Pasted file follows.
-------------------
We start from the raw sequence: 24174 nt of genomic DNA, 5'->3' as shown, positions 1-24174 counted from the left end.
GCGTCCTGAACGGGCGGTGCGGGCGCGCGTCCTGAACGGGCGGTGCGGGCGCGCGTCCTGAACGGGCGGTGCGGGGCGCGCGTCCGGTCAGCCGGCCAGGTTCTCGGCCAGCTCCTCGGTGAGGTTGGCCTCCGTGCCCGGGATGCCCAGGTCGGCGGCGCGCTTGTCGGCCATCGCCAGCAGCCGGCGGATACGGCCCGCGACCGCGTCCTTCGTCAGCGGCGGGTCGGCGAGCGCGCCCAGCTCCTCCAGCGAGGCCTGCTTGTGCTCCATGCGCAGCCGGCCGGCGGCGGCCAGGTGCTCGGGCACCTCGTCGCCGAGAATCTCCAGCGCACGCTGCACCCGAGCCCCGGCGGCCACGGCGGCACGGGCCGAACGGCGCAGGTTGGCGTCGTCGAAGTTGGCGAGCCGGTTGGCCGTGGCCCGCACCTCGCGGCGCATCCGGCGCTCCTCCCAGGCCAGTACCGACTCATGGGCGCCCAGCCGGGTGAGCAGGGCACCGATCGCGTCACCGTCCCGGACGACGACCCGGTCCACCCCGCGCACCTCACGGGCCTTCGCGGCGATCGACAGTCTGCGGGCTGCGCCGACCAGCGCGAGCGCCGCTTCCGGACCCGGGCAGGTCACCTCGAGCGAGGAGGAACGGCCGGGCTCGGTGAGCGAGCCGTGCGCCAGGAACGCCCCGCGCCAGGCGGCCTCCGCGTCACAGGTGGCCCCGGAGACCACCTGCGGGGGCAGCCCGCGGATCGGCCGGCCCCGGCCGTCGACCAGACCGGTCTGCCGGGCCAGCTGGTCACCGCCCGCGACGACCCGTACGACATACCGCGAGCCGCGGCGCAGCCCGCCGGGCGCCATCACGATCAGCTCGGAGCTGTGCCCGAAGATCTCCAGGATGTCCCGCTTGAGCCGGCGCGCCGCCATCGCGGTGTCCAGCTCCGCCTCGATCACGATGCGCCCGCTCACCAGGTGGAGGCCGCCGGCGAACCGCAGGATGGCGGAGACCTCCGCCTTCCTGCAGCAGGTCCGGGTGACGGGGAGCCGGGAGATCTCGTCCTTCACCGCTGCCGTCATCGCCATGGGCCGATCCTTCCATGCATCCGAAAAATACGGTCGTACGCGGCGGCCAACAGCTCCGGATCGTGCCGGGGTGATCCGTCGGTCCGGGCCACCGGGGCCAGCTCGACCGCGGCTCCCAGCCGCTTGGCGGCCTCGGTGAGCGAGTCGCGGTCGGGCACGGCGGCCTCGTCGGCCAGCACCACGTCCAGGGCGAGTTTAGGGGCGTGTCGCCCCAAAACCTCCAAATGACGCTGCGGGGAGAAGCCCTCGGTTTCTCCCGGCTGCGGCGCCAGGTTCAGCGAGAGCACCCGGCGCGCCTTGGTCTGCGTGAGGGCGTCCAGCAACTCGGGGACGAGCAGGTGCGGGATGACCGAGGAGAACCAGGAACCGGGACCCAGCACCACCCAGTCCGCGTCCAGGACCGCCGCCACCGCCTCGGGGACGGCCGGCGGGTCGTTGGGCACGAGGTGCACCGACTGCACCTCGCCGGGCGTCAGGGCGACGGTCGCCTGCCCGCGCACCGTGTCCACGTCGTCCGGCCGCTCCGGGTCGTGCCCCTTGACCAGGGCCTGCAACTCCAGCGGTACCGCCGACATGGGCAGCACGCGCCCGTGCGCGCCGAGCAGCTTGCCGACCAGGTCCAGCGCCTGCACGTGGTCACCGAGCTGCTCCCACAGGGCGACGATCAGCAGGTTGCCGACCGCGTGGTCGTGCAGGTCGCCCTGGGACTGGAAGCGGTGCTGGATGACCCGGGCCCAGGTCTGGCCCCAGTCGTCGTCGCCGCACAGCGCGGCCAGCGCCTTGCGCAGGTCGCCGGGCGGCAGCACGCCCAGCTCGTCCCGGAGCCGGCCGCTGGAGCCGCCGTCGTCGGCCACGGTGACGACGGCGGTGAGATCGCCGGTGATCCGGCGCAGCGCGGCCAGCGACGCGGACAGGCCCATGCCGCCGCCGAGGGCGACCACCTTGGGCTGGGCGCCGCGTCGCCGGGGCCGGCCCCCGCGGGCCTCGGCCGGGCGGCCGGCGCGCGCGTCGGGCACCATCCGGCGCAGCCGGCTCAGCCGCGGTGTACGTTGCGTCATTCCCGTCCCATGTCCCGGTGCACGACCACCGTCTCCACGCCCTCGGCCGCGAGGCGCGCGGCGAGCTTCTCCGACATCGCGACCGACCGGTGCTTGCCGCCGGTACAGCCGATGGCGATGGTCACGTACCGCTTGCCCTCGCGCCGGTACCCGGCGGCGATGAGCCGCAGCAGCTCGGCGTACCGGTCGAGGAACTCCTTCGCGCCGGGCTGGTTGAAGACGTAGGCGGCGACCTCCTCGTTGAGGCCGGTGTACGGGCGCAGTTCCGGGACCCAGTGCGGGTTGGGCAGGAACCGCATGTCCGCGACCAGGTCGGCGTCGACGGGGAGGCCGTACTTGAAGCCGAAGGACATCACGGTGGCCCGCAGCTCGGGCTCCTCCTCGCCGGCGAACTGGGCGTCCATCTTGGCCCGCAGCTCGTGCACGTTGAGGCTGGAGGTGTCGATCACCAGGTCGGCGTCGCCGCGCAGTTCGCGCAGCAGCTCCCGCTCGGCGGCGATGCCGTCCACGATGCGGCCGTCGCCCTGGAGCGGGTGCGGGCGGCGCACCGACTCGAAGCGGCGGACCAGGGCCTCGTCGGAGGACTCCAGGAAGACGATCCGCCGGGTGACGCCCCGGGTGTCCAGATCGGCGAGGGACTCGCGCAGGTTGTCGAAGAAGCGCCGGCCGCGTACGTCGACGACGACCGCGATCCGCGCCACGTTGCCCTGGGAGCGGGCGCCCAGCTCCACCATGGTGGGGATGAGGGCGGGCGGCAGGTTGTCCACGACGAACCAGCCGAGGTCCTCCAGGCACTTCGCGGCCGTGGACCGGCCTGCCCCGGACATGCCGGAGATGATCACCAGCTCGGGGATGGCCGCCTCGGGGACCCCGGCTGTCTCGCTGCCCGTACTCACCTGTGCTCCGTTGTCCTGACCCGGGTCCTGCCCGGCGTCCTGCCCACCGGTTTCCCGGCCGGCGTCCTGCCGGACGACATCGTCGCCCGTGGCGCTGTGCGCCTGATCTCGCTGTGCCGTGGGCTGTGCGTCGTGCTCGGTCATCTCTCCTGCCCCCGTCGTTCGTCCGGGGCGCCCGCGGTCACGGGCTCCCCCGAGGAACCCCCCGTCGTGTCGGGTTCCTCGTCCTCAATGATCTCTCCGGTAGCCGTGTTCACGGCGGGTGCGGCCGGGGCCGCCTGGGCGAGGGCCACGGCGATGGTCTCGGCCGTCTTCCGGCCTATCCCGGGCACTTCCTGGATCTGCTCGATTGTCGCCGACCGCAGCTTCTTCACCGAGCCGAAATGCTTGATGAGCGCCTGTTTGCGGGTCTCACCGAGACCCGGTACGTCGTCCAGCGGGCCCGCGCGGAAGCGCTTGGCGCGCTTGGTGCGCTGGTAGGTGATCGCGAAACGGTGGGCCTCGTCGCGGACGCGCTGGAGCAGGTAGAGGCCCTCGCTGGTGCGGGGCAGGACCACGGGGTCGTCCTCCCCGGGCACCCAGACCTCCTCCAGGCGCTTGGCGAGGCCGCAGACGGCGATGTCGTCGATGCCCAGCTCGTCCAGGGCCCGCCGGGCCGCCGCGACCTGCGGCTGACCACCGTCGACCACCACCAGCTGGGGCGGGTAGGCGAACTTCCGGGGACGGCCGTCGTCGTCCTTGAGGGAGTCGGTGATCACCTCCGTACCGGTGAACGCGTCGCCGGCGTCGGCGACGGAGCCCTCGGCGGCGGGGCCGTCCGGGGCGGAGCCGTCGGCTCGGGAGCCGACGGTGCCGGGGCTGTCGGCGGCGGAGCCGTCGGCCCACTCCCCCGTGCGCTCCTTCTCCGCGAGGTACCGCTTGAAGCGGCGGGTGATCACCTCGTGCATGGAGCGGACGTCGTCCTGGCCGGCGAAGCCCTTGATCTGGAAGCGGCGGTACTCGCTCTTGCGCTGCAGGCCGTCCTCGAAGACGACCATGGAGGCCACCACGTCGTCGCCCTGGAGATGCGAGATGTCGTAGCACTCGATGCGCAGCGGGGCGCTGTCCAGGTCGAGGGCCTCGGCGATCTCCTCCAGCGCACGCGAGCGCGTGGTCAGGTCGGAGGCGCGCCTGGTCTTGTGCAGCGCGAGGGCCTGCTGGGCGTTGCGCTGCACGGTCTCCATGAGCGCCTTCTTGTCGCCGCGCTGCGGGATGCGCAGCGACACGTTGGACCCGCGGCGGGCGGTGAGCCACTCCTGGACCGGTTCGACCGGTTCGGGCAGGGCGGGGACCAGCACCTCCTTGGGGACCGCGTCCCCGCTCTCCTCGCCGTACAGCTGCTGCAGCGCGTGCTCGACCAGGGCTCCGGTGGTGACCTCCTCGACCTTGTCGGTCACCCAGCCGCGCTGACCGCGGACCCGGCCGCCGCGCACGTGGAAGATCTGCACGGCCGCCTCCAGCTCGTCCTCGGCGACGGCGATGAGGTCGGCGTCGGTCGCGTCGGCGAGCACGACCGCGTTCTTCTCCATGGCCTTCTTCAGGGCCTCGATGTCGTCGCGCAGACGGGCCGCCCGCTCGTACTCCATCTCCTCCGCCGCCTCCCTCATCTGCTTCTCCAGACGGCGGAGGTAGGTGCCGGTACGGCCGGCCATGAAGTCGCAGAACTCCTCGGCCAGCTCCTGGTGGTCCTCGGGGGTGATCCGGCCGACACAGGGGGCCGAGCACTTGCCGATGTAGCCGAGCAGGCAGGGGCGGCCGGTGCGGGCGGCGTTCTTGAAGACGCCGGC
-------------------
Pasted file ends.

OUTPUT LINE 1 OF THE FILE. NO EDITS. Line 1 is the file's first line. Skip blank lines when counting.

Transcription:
We start from the raw sequence: 24174 nt of genomic DNA, 5'->3' as shown, positions 1-24174 counted from the left end.